The ruling by Superior Court Judge Loretta Giorgi confirmed a tentative decision she issued a day earlier and came after she heard arguments from proponents of the ban.
Michael Kinane, an attorney for the proponents, told Giorgi circumcision was not a medical procedure. He also said the ballot measure included an exception in cases where circumcision was needed for health reasons.
Giorgi was not swayed and ordered San Francisco's elections director to remove the measure from the ballot. San Francisco would have been the first city in the nation to hold a public vote on whether to outlaw the circumcision of minors.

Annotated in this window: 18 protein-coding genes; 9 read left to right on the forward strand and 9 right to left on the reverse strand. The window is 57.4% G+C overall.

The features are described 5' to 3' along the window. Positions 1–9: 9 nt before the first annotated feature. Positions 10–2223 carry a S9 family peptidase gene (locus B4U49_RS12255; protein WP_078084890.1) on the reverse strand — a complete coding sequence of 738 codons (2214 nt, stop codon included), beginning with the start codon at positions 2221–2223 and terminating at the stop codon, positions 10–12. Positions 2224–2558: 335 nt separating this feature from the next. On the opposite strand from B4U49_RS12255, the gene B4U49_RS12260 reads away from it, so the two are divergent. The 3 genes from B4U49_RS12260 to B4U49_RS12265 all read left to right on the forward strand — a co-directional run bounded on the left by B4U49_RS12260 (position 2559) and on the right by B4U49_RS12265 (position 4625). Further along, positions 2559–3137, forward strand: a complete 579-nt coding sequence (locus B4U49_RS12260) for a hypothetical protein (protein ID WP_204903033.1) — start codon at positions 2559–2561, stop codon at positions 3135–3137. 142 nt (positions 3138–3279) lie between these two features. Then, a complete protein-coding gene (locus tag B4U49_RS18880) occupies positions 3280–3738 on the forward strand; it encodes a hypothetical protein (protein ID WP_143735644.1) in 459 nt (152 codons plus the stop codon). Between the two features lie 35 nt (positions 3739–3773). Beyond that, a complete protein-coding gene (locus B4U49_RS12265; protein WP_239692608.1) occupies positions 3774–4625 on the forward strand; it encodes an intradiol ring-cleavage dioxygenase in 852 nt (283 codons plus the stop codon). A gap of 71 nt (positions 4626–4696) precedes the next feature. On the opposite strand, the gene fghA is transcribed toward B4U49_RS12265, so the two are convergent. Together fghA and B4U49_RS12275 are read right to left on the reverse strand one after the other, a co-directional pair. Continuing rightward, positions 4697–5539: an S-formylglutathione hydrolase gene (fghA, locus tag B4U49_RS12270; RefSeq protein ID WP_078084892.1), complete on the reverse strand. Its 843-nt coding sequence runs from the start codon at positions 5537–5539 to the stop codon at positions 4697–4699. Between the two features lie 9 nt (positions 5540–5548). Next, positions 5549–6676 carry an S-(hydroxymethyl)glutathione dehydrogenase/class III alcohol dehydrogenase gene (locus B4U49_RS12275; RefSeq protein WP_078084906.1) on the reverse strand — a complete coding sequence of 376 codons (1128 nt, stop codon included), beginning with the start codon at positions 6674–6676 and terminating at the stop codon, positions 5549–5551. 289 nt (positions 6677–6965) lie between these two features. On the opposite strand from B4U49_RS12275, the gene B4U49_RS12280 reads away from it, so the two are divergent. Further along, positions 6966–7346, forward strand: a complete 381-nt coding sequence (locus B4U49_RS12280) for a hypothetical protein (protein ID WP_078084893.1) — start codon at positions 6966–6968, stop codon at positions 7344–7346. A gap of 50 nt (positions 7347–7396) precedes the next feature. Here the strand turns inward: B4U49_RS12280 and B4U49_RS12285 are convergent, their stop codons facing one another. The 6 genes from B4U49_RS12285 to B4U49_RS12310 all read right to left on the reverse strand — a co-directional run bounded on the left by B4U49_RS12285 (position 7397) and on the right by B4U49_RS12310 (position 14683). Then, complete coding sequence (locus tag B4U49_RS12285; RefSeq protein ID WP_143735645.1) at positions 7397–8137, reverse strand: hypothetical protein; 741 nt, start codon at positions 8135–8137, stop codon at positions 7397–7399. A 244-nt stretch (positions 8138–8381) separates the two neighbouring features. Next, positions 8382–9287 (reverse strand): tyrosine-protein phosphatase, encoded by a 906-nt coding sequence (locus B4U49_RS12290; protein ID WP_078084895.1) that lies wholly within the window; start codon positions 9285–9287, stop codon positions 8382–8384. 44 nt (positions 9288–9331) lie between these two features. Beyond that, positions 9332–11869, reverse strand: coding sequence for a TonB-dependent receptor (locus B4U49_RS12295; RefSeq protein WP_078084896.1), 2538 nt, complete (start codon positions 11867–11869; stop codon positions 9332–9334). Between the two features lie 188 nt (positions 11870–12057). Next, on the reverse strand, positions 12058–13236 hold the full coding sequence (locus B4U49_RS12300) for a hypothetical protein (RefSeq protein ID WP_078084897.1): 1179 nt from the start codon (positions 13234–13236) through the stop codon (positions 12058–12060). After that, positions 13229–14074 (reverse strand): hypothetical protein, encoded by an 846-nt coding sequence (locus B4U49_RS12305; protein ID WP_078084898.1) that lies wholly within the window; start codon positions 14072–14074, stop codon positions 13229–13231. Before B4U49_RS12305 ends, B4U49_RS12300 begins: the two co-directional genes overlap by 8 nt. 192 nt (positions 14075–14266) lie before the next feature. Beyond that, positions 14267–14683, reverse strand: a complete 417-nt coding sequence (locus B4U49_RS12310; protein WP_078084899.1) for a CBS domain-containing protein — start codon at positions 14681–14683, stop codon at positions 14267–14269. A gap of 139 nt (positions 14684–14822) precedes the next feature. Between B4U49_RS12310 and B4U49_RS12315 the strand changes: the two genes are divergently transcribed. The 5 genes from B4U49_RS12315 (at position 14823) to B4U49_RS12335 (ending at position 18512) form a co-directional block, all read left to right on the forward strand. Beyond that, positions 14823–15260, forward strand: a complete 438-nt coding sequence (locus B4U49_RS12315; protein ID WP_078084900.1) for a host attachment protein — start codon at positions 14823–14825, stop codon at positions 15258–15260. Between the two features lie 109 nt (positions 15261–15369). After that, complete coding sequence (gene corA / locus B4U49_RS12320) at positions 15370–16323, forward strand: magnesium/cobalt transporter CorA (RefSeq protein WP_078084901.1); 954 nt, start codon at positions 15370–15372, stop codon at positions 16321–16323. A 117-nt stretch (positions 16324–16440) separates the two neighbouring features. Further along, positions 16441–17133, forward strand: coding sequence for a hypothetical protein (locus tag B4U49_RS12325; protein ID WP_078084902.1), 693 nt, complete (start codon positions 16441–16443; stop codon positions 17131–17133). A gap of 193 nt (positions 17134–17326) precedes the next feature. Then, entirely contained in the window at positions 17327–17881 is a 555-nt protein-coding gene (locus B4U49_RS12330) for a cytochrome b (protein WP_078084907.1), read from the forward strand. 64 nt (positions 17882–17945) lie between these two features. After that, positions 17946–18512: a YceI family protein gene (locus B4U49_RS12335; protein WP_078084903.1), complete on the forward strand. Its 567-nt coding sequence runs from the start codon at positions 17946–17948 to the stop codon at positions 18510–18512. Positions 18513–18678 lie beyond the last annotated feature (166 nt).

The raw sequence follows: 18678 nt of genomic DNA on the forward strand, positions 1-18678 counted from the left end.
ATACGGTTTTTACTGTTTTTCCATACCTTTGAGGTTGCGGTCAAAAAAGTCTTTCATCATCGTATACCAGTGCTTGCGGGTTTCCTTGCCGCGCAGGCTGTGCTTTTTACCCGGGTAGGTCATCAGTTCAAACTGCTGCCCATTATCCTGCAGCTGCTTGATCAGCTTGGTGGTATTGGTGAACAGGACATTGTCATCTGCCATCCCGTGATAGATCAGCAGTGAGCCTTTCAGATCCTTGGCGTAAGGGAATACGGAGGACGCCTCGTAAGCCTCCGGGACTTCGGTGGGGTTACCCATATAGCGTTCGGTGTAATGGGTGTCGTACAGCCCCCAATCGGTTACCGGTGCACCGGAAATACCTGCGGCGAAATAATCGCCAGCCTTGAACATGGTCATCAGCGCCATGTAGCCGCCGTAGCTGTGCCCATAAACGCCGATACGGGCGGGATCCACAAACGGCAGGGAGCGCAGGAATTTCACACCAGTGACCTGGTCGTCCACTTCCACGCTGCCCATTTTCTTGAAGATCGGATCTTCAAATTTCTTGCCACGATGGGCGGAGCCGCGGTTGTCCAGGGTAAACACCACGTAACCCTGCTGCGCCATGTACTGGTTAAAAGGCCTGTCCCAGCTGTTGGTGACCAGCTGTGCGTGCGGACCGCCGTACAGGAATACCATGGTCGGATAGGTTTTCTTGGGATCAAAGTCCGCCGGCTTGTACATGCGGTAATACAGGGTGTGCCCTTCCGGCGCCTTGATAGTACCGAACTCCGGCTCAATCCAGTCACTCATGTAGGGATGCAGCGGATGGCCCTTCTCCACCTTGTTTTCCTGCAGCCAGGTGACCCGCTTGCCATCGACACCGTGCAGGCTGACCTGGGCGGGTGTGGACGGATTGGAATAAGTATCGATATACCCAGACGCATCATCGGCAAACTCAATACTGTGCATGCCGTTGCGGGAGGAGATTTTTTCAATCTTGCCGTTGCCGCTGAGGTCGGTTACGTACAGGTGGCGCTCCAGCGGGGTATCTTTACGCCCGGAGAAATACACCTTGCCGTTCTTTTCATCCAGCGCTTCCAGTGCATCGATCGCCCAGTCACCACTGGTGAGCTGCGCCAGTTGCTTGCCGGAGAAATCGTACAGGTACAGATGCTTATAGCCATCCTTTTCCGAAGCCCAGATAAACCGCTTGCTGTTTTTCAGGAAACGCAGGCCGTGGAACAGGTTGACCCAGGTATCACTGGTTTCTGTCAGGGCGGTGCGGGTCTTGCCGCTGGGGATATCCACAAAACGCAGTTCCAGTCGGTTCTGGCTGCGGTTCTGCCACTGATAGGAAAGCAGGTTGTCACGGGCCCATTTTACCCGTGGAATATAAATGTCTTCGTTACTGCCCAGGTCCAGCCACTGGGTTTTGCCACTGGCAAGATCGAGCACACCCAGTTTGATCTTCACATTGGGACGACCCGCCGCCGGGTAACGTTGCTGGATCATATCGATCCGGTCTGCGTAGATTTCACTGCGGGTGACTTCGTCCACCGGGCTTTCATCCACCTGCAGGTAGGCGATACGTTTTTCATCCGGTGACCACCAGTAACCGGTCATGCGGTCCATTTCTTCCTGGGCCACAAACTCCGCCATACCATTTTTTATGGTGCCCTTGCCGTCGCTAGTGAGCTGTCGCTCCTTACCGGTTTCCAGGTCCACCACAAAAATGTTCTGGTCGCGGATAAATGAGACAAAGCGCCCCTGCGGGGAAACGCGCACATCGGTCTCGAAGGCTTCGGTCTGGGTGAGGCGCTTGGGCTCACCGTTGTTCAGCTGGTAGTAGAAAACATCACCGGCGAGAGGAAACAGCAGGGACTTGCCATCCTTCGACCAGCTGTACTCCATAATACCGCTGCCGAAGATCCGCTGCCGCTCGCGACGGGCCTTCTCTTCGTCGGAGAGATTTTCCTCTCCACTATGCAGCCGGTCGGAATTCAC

The citizens' initiative, which made the ballot in May, would have made the practice a misdemeanor punishable by a fine of up to $1,000 or up to one year in jail.
The initiative did not offer exemptions for religious rituals such as the Jewish bris or Muslim khitan.
The city attorney's office had joined several Jewish organizations in challenging the ban in court.
Backers had argued the ban was necessary to prevent a form of genital mutilation from being forced on children. Kinane pointed out Thursday that the federal government bans female circumcision.
Critics contended the initiative posed a threat to constitutionally protected religious freedoms and cited comic books and trading cards distributed by the measure's proponents that carried images of a blonde, blue-eyed superhero and four evil Jewish characters.